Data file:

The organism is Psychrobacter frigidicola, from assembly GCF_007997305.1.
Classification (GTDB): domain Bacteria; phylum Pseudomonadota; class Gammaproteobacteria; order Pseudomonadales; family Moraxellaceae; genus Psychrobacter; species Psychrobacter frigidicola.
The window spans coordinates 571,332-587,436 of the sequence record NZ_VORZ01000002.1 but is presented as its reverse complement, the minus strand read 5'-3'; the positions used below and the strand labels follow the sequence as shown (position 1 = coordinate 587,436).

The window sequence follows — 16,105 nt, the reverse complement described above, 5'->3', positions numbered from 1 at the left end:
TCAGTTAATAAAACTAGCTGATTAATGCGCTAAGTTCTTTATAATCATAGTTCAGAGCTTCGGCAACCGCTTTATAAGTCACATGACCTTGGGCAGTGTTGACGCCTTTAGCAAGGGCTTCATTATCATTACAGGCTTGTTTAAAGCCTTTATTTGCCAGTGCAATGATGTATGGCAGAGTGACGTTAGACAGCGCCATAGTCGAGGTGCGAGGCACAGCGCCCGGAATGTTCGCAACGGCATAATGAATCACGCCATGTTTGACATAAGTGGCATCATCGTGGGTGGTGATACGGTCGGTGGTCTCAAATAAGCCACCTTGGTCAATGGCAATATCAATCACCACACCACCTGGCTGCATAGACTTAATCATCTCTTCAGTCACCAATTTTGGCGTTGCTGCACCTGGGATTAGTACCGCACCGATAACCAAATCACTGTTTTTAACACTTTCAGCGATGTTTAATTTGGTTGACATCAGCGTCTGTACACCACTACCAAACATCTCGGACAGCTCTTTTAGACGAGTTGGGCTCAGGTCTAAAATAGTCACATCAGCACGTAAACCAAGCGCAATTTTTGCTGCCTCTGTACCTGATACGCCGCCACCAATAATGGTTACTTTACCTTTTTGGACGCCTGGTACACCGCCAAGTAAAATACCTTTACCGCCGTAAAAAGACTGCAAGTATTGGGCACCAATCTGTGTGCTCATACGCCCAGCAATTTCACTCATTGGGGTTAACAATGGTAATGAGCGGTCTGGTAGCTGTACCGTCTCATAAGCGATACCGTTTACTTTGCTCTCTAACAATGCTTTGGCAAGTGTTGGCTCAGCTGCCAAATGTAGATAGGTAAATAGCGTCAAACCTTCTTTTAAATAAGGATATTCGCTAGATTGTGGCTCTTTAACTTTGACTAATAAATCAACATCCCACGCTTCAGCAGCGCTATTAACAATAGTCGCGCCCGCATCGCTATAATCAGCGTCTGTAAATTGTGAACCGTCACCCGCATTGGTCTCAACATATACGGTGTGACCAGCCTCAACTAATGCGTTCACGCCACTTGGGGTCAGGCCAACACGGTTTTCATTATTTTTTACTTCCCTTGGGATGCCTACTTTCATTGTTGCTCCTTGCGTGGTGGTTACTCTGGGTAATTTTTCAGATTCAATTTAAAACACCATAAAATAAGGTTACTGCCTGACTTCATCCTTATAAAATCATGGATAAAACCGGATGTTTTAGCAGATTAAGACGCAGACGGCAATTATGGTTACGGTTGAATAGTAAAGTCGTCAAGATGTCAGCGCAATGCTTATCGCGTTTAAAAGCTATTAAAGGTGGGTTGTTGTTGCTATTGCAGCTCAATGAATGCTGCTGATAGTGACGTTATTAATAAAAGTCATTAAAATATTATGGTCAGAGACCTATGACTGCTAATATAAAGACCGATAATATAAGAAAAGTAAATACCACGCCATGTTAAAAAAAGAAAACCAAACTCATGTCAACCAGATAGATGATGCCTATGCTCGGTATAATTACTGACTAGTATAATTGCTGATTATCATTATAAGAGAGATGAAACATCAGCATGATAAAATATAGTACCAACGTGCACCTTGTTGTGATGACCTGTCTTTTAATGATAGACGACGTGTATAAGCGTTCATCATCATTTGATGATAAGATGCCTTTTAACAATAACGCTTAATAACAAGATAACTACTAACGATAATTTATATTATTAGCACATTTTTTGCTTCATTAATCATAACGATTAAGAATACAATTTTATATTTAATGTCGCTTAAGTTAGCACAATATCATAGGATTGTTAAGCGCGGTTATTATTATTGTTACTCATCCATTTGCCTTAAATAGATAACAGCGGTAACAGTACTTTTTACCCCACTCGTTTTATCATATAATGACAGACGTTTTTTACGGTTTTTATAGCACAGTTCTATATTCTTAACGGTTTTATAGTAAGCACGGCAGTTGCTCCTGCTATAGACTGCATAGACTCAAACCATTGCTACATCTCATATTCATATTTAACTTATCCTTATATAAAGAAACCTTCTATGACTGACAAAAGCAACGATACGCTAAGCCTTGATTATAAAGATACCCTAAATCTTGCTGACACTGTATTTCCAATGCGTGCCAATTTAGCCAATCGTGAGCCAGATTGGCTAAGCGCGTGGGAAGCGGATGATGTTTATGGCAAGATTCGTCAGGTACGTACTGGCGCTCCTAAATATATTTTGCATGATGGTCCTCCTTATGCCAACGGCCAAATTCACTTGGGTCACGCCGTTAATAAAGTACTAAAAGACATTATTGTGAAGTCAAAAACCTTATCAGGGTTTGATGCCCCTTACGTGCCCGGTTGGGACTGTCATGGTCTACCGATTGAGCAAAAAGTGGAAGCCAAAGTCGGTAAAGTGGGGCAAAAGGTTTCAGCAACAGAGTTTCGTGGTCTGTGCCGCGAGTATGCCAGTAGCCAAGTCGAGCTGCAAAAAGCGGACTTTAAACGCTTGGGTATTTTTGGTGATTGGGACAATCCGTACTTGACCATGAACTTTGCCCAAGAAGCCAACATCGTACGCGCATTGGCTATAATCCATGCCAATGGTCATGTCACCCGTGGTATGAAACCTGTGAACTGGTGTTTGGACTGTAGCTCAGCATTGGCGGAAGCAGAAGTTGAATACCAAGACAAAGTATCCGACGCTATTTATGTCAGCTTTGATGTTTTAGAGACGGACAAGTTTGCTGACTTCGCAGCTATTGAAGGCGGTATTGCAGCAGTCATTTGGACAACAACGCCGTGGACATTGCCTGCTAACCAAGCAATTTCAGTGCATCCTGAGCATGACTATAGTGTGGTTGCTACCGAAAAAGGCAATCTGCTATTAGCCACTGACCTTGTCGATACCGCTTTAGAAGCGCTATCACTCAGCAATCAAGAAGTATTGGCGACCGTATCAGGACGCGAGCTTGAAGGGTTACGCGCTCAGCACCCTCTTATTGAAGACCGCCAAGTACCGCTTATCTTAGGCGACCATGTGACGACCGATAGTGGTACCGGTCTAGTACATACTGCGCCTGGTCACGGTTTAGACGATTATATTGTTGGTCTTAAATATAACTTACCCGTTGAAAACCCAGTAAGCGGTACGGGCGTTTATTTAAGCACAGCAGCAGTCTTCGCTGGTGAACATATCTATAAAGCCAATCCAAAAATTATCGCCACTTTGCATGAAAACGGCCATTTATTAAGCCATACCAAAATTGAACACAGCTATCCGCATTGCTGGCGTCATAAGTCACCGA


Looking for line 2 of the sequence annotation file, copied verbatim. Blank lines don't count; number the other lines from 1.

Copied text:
Classification (GTDB): domain Bacteria; phylum Pseudomonadota; class Gammaproteobacteria; order Pseudomonadales; family Moraxellaceae; genus Psychrobacter; species Psychrobacter frigidicola.